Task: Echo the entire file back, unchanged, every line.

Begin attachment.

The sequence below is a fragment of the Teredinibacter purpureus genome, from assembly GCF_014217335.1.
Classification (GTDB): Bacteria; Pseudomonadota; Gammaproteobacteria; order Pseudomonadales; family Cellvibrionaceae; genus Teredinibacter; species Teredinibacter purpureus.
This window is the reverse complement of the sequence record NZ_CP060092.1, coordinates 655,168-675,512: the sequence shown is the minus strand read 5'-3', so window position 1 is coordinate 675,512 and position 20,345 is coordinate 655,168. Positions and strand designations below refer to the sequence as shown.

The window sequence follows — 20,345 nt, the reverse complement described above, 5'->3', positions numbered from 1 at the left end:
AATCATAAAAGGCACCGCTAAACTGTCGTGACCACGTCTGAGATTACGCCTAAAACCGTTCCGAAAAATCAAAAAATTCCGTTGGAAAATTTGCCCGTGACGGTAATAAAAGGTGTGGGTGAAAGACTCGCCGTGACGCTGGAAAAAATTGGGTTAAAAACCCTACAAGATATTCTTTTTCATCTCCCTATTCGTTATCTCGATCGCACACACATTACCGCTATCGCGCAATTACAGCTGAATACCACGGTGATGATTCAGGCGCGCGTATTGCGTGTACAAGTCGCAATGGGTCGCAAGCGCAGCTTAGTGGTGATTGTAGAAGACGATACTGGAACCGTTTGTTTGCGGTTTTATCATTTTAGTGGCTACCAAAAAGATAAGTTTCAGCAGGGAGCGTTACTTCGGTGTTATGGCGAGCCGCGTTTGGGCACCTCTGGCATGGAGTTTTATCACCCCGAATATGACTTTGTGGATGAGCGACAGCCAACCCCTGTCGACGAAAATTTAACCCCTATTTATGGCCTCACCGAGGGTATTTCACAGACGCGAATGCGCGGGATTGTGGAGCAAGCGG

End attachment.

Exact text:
The sequence below is a fragment of the Teredinibacter purpureus genome, from assembly GCF_014217335.1.
Classification (GTDB): Bacteria; Pseudomonadota; Gammaproteobacteria; order Pseudomonadales; family Cellvibrionaceae; genus Teredinibacter; species Teredinibacter purpureus.
This window is the reverse complement of the sequence record NZ_CP060092.1, coordinates 655,168-675,512: the sequence shown is the minus strand read 5'-3', so window position 1 is coordinate 675,512 and position 20,345 is coordinate 655,168. Positions and strand designations below refer to the sequence as shown.

The window sequence follows — 20,345 nt, the reverse complement described above, 5'->3', positions numbered from 1 at the left end:
AATCATAAAAGGCACCGCTAAACTGTCGTGACCACGTCTGAGATTACGCCTAAAACCGTTCCGAAAAATCAAAAAATTCCGTTGGAAAATTTGCCCGTGACGGTAATAAAAGGTGTGGGTGAAAGACTCGCCGTGACGCTGGAAAAAATTGGGTTAAAAACCCTACAAGATATTCTTTTTCATCTCCCTATTCGTTATCTCGATCGCACACACATTACCGCTATCGCGCAATTACAGCTGAATACCACGGTGATGATTCAGGCGCGCGTATTGCGTGTACAAGTCGCAATGGGTCGCAAGCGCAGCTTAGTGGTGATTGTAGAAGACGATACTGGAACCGTTTGTTTGCGGTTTTATCATTTTAGTGGCTACCAAAAAGATAAGTTTCAGCAGGGAGCGTTACTTCGGTGTTATGGCGAGCCGCGTTTGGGCACCTCTGGCATGGAGTTTTATCACCCCGAATATGACTTTGTGGATGAGCGACAGCCAACCCCTGTCGACGAAAATTTAACCCCTATTTATGGCCTCACCGAGGGTATTTCACAGACGCGAATGCGCGGGATTGTGGAGCAAGCGG